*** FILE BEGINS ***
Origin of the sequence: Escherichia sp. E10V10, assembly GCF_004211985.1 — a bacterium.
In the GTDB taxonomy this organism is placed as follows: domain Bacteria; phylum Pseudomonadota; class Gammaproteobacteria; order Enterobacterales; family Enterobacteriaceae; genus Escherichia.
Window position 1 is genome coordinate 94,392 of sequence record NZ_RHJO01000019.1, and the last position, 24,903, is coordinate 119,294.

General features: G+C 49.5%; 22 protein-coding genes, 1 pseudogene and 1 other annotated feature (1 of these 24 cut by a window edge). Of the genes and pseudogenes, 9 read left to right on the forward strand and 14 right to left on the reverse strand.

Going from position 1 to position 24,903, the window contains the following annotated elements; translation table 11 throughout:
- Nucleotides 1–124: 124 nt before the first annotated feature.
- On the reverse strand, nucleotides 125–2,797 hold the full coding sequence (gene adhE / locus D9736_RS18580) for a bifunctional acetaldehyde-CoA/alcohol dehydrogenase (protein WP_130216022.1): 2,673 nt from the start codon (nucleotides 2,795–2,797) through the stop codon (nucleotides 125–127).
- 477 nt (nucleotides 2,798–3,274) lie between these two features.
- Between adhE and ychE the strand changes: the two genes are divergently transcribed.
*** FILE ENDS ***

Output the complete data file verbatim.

Origin of the sequence: Escherichia sp. E10V10, assembly GCF_004211985.1 — a bacterium.
In the GTDB taxonomy this organism is placed as follows: domain Bacteria; phylum Pseudomonadota; class Gammaproteobacteria; order Enterobacterales; family Enterobacteriaceae; genus Escherichia.
Window position 1 is genome coordinate 94,392 of sequence record NZ_RHJO01000019.1, and the last position, 24,903, is coordinate 119,294.

General features: G+C 49.5%; 22 protein-coding genes, 1 pseudogene and 1 other annotated feature (1 of these 24 cut by a window edge). Of the genes and pseudogenes, 9 read left to right on the forward strand and 14 right to left on the reverse strand.

Going from position 1 to position 24,903, the window contains the following annotated elements; translation table 11 throughout:
- Nucleotides 1–124: 124 nt before the first annotated feature.
- On the reverse strand, nucleotides 125–2,797 hold the full coding sequence (gene adhE / locus D9736_RS18580) for a bifunctional acetaldehyde-CoA/alcohol dehydrogenase (protein WP_130216022.1): 2,673 nt from the start codon (nucleotides 2,795–2,797) through the stop codon (nucleotides 125–127).
- 477 nt (nucleotides 2,798–3,274) lie between these two features.
- Between adhE and ychE the strand changes: the two genes are divergently transcribed.